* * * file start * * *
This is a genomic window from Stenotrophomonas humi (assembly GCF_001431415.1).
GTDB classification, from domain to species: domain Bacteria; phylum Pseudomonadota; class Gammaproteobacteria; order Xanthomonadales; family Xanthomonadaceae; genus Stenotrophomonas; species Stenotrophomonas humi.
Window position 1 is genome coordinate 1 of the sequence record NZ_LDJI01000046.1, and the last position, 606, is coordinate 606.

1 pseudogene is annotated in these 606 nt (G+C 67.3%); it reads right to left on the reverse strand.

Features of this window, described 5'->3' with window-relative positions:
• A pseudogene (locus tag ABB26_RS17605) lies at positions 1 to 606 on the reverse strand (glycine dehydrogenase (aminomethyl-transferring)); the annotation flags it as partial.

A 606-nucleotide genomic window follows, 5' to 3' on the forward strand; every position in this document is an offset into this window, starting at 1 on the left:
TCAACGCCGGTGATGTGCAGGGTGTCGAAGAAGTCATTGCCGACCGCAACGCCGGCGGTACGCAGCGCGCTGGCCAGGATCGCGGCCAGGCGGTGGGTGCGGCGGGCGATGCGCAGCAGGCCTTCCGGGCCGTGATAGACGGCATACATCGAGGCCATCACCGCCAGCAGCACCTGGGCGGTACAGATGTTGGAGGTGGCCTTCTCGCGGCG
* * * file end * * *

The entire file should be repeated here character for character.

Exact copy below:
This is a genomic window from Stenotrophomonas humi (assembly GCF_001431415.1).
GTDB classification, from domain to species: domain Bacteria; phylum Pseudomonadota; class Gammaproteobacteria; order Xanthomonadales; family Xanthomonadaceae; genus Stenotrophomonas; species Stenotrophomonas humi.
Window position 1 is genome coordinate 1 of the sequence record NZ_LDJI01000046.1, and the last position, 606, is coordinate 606.

1 pseudogene is annotated in these 606 nt (G+C 67.3%); it reads right to left on the reverse strand.

Features of this window, described 5'->3' with window-relative positions:
• A pseudogene (locus tag ABB26_RS17605) lies at positions 1 to 606 on the reverse strand (glycine dehydrogenase (aminomethyl-transferring)); the annotation flags it as partial.

A 606-nucleotide genomic window follows, 5' to 3' on the forward strand; every position in this document is an offset into this window, starting at 1 on the left:
TCAACGCCGGTGATGTGCAGGGTGTCGAAGAAGTCATTGCCGACCGCAACGCCGGCGGTACGCAGCGCGCTGGCCAGGATCGCGGCCAGGCGGTGGGTGCGGCGGGCGATGCGCAGCAGGCCTTCCGGGCCGTGATAGACGGCATACATCGAGGCCATCACCGCCAGCAGCACCTGGGCGGTACAGATGTTGGAGGTGGCCTTCTCGCGGCG